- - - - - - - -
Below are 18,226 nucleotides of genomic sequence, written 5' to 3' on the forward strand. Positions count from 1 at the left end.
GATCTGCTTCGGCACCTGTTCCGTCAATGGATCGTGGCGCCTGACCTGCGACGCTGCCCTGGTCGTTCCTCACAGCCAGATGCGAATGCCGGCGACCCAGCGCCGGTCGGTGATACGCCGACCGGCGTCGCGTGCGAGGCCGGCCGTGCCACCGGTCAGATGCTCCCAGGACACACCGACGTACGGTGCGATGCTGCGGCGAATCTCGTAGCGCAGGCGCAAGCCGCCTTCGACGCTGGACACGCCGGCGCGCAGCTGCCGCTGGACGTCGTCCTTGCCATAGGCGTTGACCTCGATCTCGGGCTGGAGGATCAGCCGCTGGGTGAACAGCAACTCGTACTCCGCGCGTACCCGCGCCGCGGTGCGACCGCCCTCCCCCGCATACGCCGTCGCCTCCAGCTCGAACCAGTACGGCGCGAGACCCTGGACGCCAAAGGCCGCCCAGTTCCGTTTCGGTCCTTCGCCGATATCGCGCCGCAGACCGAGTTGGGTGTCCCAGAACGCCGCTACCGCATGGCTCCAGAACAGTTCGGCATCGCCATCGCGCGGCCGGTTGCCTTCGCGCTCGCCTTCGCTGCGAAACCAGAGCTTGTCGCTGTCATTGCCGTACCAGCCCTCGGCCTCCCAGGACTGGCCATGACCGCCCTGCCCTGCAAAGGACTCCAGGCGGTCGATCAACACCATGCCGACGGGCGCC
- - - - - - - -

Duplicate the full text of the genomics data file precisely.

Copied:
Below are 18,226 nucleotides of genomic sequence, written 5' to 3' on the forward strand. Positions count from 1 at the left end.
GATCTGCTTCGGCACCTGTTCCGTCAATGGATCGTGGCGCCTGACCTGCGACGCTGCCCTGGTCGTTCCTCACAGCCAGATGCGAATGCCGGCGACCCAGCGCCGGTCGGTGATACGCCGACCGGCGTCGCGTGCGAGGCCGGCCGTGCCACCGGTCAGATGCTCCCAGGACACACCGACGTACGGTGCGATGCTGCGGCGAATCTCGTAGCGCAGGCGCAAGCCGCCTTCGACGCTGGACACGCCGGCGCGCAGCTGCCGCTGGACGTCGTCCTTGCCATAGGCGTTGACCTCGATCTCGGGCTGGAGGATCAGCCGCTGGGTGAACAGCAACTCGTACTCCGCGCGTACCCGCGCCGCGGTGCGACCGCCCTCCCCCGCATACGCCGTCGCCTCCAGCTCGAACCAGTACGGCGCGAGACCCTGGACGCCAAAGGCCGCCCAGTTCCGTTTCGGTCCTTCGCCGATATCGCGCCGCAGACCGAGTTGGGTGTCCCAGAACGCCGCTACCGCATGGCTCCAGAACAGTTCGGCATCGCCATCGCGCGGCCGGTTGCCTTCGCGCTCGCCTTCGCTGCGAAACCAGAGCTTGTCGCTGTCATTGCCGTACCAGCCCTCGGCCTCCCAGGACTGGCCATGACCGCCCTGCCCTGCAAAGGACTCCAGGCGGTCGATCAACACCATGCCGACGGGCGCC